Year: 2017
Director(s): Jordan Peele
Writer(s): Jordan Peele
Region of Origin: US

Rating: R
Aspect Ratio: 2.35:1
Digital, Color, 103 mins

Synopsis: A young African-American man visits his Caucasian girlfriend’s mysterious family estate. (Source)

It’s a firm belief of mine that comedy is just another way of turning horror and tragedy into something digestible. If there’s one person who understands this idea, it’s writer/director/comedian Jordan Peele, who’s latest film, Get Out, is a culmination of our country’s most normalized sins. From its juicy premise, to that genius ending, Peele systematically deconstructs hard truths through wild satire, exposing things our society has thrown under the rug for too long. The result is a truly terrifying film that manages to be accessible and playful, yet with a sting that’s inescapable. This is the type of film that shows us just how cathartic and powerful the medium can be, and it’s a singular portrait of the African American experience that can’t be ignored any longer.

Things start of innocently enough. Chris (Daniel Kaluuya) and his girlfriend Rose (Allison Williams) have been dating for a few months, and now Rose wants Chris to meet her parents. Though he’s happy enough to make the trip, Chris is hesitant that the color of his skin may be an issue to her affluent, white parents. Rose assures him that this isn’t an issue and they’re off. Chris initially seems to hit it off with Rose’s parents, Dean (Bradley Whitford) and Missy (Catherine Keener), but things take a turn when he discovers that they have two black servants. The pair in question seem to act a bit aloof and are strangely unreceptive, and other red flags occur after Missy, a hypno psychiatrist, introduces Chris to her work in a way that isn’t forthcoming. Soon enough, a series of events snowball into something more sinister, and Daniel finds himself in a fight for his life.

Peele’s film is immensely satisfying because it works on a number of levels. You can either read the film as a bizarre thriller that delights in its eccentricity, but on a deeper level, it’s one that explores the damaging breadth of institutional and learned racism, outdated social norms and specifically, the way that African Americans are treated, still being viewed differently than any other race. Each scene serves as a microcosm of heady social commentary, building tension through awkward interactions that hide insidious implications, while using humor to punctuate a string of shocking revelations. On a genre level, the story toys with expectation and worn tropes, always subverting it in ways that feel fresh and emotionally earned. Ultimately, the less said the better, but what’s undeniable is Peele’s handle of tone, sobering message and psychological thrills, resulting in an experience that’s infectious, but also carries a strong sense of purpose.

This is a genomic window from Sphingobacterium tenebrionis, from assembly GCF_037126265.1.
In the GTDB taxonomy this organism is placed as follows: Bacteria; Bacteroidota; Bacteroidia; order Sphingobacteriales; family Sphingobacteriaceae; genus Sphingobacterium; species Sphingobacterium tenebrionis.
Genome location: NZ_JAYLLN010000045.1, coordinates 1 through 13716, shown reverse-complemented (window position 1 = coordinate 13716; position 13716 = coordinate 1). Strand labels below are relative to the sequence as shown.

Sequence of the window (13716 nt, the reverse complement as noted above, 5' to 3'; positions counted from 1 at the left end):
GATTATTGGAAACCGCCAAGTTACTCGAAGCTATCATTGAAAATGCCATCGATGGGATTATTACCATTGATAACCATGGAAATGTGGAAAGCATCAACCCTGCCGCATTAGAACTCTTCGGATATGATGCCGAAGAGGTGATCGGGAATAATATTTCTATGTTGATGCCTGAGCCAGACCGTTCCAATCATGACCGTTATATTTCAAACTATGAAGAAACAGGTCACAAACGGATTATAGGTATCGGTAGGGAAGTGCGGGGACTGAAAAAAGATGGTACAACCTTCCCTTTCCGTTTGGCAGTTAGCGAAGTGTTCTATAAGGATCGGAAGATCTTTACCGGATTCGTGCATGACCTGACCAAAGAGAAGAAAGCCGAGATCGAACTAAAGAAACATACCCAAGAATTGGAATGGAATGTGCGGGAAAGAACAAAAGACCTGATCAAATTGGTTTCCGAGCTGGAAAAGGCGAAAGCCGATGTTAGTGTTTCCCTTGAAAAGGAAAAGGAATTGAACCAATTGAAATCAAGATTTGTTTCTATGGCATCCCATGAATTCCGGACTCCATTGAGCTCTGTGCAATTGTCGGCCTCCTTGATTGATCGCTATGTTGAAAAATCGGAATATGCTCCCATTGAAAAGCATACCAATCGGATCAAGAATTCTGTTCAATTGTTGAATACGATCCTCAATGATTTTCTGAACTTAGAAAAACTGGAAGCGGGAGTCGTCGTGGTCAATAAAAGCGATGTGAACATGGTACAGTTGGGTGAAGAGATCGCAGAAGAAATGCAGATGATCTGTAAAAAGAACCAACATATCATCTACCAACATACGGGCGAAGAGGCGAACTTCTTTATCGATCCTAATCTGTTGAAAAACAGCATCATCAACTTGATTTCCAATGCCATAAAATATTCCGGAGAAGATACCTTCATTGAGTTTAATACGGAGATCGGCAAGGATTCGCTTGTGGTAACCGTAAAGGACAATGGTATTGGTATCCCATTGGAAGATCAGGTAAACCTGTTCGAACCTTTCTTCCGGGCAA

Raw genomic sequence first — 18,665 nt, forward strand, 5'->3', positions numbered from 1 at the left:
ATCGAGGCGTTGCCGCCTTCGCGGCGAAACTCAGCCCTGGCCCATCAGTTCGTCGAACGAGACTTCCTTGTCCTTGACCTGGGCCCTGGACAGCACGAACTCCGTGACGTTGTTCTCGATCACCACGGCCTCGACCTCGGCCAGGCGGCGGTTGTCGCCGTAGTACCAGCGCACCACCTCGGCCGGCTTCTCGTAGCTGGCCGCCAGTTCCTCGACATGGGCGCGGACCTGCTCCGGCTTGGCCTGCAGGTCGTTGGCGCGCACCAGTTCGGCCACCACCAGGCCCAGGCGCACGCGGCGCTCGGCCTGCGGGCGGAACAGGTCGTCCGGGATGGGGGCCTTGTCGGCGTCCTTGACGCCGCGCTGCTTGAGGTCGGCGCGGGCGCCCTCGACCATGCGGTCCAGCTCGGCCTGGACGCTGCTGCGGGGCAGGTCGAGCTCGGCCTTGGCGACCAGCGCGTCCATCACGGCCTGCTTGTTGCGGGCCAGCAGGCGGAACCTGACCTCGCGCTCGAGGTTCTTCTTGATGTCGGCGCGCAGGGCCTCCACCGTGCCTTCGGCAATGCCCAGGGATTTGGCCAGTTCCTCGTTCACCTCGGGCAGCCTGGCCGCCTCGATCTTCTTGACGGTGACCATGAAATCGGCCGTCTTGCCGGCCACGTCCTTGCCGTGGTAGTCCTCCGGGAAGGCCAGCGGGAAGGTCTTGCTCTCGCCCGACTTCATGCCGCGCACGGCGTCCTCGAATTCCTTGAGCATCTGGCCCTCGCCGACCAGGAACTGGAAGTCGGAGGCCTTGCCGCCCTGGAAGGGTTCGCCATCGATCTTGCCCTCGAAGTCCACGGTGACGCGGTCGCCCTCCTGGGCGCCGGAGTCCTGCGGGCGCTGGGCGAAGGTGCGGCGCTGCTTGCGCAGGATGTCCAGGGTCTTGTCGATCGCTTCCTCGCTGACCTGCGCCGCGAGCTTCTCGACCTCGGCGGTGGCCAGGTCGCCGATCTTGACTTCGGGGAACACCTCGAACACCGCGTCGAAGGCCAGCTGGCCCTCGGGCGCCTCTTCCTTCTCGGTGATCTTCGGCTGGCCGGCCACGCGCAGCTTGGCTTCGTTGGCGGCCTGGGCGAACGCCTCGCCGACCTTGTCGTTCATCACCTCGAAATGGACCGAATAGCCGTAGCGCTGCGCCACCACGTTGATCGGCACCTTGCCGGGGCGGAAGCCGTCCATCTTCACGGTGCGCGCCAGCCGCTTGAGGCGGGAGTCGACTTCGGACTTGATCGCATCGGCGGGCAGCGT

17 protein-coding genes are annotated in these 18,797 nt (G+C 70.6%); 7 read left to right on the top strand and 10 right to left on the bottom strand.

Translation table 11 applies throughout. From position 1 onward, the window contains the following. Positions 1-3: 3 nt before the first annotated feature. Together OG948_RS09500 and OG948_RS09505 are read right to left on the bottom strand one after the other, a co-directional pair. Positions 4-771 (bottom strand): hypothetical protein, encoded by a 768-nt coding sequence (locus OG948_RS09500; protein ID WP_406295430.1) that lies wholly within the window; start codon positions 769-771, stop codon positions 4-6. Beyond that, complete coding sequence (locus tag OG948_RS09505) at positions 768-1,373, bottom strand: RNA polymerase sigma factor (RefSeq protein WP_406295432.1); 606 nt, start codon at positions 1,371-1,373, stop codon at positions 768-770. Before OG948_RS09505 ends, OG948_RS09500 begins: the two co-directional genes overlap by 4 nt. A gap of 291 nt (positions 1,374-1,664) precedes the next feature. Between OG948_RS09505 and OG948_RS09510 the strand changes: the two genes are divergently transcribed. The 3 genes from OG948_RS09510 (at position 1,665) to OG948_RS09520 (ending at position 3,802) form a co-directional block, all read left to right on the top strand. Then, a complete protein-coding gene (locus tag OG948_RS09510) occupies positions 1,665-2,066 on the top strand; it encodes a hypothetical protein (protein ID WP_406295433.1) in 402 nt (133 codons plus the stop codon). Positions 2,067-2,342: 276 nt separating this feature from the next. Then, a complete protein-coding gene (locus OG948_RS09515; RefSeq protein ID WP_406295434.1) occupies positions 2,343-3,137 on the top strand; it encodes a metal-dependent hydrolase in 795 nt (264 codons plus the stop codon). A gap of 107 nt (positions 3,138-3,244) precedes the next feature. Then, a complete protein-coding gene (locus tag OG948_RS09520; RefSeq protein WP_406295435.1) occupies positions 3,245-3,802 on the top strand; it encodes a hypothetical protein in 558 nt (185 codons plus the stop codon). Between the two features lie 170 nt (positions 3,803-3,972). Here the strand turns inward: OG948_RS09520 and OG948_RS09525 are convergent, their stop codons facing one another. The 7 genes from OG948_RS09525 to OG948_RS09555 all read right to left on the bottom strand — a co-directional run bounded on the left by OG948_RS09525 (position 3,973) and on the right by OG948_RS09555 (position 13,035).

The performances are indispensable to Peele’s writing and direction, giving us memorable characters who shoot through and make the story stick. Headlining the entire thing, Daniel Kaluuya shines as the unassuming, but sharp Chris. Kaluuya is relatable throughout, making the film’s larger-than-life version of the truth cut by creating someone we genuinely care for. Without him, none of the film’s emotion works, and he carries the everything on his back with ease. As Rose, Allison Williams supports Kaluuya with a warmth and playfulness that seems fitting. Her character takes some turns, and she pulls them off in ways we don’t expect. As Rose’s parents, Dean and Missy, Bradley Whitford and Catherine Keener ooze with insidious menace. They deliver word with confidence and warmth, but you can feel that something’s off. Both are knockouts. Lastly, as Dean and Missy’s helpers, Walter and Georgina, Marcus Henderson and Betty Gabriel ain’t no slouch. Even with such small roles, the two deliver nuanced characters with idiosyncrasies and hidden pain.

Get Out is a super dense film, but in the best way. Rather than say much more, all I want to do is urge everyone to go out and see it. Too often, the genre and films in general are experiences that are easy to walk away from. Peele’s latest work is the opposite, one that begs us to scrutinize everything we’re seeing, and engage in healthy conversation amidst a story that really kicks. One can only hope the film leads to more like it, and that Peele continues to lend his talents to the genre in more ways than one. This will be one of the best horror films of the year, and ironically, more truth than fiction.

SG